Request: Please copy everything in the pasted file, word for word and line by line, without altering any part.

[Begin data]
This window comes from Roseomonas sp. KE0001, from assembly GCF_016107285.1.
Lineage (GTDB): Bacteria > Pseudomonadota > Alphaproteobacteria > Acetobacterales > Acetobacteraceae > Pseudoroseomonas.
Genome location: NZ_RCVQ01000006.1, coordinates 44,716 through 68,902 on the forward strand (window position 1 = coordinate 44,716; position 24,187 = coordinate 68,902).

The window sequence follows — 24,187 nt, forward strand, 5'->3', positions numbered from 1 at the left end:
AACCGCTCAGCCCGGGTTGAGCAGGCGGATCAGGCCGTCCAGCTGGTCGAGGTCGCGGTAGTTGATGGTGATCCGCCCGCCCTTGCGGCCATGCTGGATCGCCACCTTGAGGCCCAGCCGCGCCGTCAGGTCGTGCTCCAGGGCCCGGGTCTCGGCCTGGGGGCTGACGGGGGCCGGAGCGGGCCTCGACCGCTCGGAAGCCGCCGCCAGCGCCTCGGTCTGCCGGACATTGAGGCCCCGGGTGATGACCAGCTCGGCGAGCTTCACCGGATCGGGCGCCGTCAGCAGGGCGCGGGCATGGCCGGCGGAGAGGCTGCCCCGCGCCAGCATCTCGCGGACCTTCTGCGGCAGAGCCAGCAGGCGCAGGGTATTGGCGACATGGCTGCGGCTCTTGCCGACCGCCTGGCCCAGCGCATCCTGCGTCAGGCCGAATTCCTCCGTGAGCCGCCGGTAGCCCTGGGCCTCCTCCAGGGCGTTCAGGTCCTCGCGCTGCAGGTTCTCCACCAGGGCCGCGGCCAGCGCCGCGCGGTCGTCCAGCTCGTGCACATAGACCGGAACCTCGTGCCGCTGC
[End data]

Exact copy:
This window comes from Roseomonas sp. KE0001, from assembly GCF_016107285.1.
Lineage (GTDB): Bacteria > Pseudomonadota > Alphaproteobacteria > Acetobacterales > Acetobacteraceae > Pseudoroseomonas.
Genome location: NZ_RCVQ01000006.1, coordinates 44,716 through 68,902 on the forward strand (window position 1 = coordinate 44,716; position 24,187 = coordinate 68,902).

The window sequence follows — 24,187 nt, forward strand, 5'->3', positions numbered from 1 at the left end:
AACCGCTCAGCCCGGGTTGAGCAGGCGGATCAGGCCGTCCAGCTGGTCGAGGTCGCGGTAGTTGATGGTGATCCGCCCGCCCTTGCGGCCATGCTGGATCGCCACCTTGAGGCCCAGCCGCGCCGTCAGGTCGTGCTCCAGGGCCCGGGTCTCGGCCTGGGGGCTGACGGGGGCCGGAGCGGGCCTCGACCGCTCGGAAGCCGCCGCCAGCGCCTCGGTCTGCCGGACATTGAGGCCCCGGGTGATGACCAGCTCGGCGAGCTTCACCGGATCGGGCGCCGTCAGCAGGGCGCGGGCATGGCCGGCGGAGAGGCTGCCCCGCGCCAGCATCTCGCGGACCTTCTGCGGCAGAGCCAGCAGGCGCAGGGTATTGGCGACATGGCTGCGGCTCTTGCCGACCGCCTGGCCCAGCGCATCCTGCGTCAGGCCGAATTCCTCCGTGAGCCGCCGGTAGCCCTGGGCCTCCTCCAGGGCGTTCAGGTCCTCGCGCTGCAGGTTCTCCACCAGGGCCGCGGCCAGCGCCGCGCGGTCGTCCAGCTCGTGCACATAGACCGGAACCTCGTGCCGCTGC